• MasterSplinger
    1
    I've recently became very interested in the early works of Rudolf Steiner. I watched a video that discussed The Karma of Untruthfulness and found it fascinating. After some research I decided that particular book might be a bad one to start with. I instead picked up a copy of the first edition of The Philosophy of Freedom.

    I confess I'm a bit of newbie when it comes to reading philosophy. In fact, I have rarely read anything that isn't a computer programming related book. As a result I'm struggling with the language of this particular book. It takes me an awfully long time to get through a couple of pages as I have to reread sentences and paragraphs. I also have to Google a lot of the words.

    Is there any accompanying guide for this book that will help me understand it a little more?
  • unenlightened
    3.9k
    Steiner is not much regarded in academic philosophy - a bit too weird. Wiki has a longish article on the book, bur Stanford studiously ignores him, and Stanford is our Bible.

    So I can only recommend following some of the wiki links to other philosophers, and keeping a weather eye out for 'woo'.
  • Akanthinos
    1k
    Stanford is your Bible? Yikes!Metaphysician Undercover

    Well, Standford is not perfect, far from it, but there are few general access online ressources with the same degree of professionalism or depth.

    Although, with time, this depth really does start to appear to be an illusion. There are articles which have been requested years ago which should never have taken more than a few months to write.

    If you have a better ressource, please share it with the class. I'm sure my teachers are getting tired of seeing a dozen Stanford reference in every one of my bibliographies. :sweat:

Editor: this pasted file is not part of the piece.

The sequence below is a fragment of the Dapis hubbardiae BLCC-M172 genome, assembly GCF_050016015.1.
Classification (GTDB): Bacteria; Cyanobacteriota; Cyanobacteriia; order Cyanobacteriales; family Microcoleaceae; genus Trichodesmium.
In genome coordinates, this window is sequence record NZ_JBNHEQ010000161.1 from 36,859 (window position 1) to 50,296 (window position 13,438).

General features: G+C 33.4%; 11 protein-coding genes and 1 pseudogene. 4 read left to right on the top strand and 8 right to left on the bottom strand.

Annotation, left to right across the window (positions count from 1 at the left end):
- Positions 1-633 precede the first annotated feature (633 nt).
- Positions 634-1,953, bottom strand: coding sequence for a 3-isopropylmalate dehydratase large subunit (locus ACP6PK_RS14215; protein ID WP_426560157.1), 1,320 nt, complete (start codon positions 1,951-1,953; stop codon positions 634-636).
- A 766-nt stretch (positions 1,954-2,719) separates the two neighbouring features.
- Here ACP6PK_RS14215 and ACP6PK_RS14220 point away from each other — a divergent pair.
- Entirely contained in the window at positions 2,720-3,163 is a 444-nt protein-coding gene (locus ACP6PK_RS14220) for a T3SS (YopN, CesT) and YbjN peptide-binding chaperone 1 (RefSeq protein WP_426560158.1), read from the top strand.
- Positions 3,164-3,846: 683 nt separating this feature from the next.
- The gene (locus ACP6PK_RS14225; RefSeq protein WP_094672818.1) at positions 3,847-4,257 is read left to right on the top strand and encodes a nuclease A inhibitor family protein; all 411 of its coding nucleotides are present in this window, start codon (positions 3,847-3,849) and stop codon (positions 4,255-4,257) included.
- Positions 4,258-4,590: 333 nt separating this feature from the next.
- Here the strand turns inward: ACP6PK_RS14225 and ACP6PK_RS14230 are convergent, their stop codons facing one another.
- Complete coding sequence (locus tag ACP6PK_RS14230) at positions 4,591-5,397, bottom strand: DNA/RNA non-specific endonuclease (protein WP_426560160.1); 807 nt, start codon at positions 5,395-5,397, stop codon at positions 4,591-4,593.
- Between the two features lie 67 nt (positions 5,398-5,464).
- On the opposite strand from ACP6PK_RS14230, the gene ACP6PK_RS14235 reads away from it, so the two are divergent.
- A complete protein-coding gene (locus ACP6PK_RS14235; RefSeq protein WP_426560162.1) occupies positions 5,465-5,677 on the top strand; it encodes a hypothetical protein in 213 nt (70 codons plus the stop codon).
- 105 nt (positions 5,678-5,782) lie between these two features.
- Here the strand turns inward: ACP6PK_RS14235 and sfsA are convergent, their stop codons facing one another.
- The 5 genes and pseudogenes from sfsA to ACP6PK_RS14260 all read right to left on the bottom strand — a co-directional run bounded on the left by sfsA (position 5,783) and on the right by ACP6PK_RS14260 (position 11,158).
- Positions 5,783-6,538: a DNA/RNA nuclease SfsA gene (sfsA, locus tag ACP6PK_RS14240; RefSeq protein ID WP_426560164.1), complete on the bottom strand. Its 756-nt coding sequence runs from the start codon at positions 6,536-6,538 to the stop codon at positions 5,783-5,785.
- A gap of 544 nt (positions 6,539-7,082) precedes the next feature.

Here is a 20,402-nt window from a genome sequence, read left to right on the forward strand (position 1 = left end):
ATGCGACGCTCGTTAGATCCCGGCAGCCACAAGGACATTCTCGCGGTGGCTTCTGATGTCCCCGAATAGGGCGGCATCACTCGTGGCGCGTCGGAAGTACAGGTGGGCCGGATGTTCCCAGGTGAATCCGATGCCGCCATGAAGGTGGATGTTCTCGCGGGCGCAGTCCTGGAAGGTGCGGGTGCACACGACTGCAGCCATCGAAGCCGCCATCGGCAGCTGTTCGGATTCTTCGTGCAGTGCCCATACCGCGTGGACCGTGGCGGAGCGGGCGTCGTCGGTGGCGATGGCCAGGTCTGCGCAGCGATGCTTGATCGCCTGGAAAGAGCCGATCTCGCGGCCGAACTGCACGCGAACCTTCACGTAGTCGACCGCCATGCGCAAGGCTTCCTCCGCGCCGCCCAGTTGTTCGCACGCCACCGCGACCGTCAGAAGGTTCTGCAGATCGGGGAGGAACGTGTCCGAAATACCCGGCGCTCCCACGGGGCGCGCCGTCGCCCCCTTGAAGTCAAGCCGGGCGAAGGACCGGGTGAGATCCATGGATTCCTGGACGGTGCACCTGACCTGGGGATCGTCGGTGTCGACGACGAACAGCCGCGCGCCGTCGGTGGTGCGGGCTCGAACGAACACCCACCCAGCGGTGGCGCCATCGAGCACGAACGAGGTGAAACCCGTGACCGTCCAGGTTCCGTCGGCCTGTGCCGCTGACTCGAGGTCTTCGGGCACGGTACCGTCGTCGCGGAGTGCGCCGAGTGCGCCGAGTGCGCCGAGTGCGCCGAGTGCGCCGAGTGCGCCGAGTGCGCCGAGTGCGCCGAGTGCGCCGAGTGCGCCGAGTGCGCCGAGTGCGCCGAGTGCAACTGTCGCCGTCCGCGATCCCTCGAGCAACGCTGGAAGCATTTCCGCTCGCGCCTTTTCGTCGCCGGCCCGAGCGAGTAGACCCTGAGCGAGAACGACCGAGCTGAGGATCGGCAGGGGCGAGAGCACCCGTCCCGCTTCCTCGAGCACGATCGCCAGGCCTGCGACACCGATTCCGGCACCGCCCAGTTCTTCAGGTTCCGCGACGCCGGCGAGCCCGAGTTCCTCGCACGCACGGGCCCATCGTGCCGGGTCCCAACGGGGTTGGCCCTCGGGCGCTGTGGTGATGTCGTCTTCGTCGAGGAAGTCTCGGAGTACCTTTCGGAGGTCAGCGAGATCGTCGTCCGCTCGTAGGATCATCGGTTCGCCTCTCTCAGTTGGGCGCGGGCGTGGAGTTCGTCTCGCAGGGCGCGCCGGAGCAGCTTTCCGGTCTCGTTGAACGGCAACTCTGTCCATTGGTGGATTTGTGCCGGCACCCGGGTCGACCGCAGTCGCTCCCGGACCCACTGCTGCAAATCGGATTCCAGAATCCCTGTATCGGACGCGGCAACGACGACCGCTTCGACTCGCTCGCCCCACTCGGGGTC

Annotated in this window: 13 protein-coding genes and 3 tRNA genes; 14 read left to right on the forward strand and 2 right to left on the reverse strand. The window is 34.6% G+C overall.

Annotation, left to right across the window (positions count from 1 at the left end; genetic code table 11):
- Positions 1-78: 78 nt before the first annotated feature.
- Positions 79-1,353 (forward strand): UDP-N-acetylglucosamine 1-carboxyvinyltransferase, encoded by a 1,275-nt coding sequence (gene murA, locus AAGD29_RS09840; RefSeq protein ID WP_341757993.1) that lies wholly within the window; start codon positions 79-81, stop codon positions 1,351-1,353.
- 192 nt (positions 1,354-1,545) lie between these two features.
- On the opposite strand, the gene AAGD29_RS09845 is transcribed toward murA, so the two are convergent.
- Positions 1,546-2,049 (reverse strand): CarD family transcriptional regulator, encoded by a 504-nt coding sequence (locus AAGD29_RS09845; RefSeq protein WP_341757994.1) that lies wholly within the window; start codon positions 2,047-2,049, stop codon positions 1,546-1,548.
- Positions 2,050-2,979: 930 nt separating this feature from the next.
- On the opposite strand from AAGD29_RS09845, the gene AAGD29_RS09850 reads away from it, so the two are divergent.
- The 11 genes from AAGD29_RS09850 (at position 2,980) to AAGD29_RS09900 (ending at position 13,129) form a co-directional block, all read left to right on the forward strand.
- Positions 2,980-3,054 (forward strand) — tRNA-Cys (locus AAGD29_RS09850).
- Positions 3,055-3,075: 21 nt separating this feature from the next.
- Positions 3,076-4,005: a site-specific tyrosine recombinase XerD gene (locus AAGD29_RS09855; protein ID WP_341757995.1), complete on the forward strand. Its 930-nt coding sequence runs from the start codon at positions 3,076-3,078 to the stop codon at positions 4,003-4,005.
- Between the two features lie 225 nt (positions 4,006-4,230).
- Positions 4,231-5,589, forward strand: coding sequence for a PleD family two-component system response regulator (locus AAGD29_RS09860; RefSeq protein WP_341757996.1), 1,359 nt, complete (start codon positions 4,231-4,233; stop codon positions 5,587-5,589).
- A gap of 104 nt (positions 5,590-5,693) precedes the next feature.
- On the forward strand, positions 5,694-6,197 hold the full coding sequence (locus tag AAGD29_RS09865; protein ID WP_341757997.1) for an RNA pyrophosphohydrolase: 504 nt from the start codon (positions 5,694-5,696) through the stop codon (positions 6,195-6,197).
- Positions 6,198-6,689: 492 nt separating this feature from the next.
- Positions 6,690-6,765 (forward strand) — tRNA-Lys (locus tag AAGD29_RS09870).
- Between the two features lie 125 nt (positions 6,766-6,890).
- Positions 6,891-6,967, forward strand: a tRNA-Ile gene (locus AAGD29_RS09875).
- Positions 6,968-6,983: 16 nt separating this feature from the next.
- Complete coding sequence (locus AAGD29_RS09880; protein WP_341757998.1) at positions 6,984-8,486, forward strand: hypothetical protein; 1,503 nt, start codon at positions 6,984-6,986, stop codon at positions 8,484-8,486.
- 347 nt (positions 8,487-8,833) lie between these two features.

• Noble Dust
    3.2k


    Steiner was a theosophist. Theosophy is an interesting, niche school of thought that doesn't hold a lot of water today, so it's not a great starting point in philosophy. But the bulk of The Philosophy of Freedom is mostly some basic philosophy of mind (or, philosophy of "thinking"), which serves as a groundwork for Steiner's "spiritual science" (doesn't get more 19th-century German than that!). So it isn't a terrible starting point; it's just way off the beaten path. If you're interested in the mystical elements in Steiner, you might be better served by researching some of the Christian mystics. Theosophy was influenced more by gnosticism than by the mystics, but Theosophy sort of represents a 19th century pastiche of the mystics of the middle ages. Meister Eckhart would be a much more solid ground to begin with, if the mystical element is what interests you. If the philosophy, then I'll let someone else direct you.

    As far as the difficulty of the language, that's just par for the course; whether mysticism, or philosophy.
  • Bitter Crank
    8.2k
    In fact, I have rarely read anything that isn't a computer programming related bookMasterSplinger

    So, it would probably be a good idea to NOT start with hard core texts by philosophers who, truth be told, are fairly often unable to write their way out of a wet paper bag.

    If there is a philosopher who interests you (like this Rudolph Steiner) start by reading about him. Not so much biography, but books which summarize what he said. (this might be a chapter in a book about many philosophers.)

    Amazon has several Steiner books, mostly available on Kindle (which as a computer person you know can be read on other devices with the Kindle app), and a few about him, like:

    Rudolf Steiner: His Life, Work, Inner Path and Social Initiatives (Social ecology series)1987
    by Rudi Lissau
    Paperback
    $2.99(23 used & new offers)

    The Beauty of Anthroposophy, or:: What's Scientific About Spiritual Science? (Anthroposophical Studies Book Kindle Edition
    by Frederick Amrine

    Frederick Amrine is Arthur F. Thurnau Professor of German at the University of Michigan. He has been an anthroposophist his entire adult life. Besides Rudolf Steiner, his other interests are Goethe and the Goethezeit, German and English Romanticism, and modernism -- especially The Blue Rider, Freud, and Jung. He has a deep connection with Owen Barfield and Joseph Beuys.

    Rudolf Steiner, Life and Work Volumes 1, 2, 3 by Peter Selg and so on...

    Whether reading about a philosopher is easier than reading the philosopher himself depends on the writer. Like I said, I don't know anything about R. S. so, can't really tell you anything about who to read.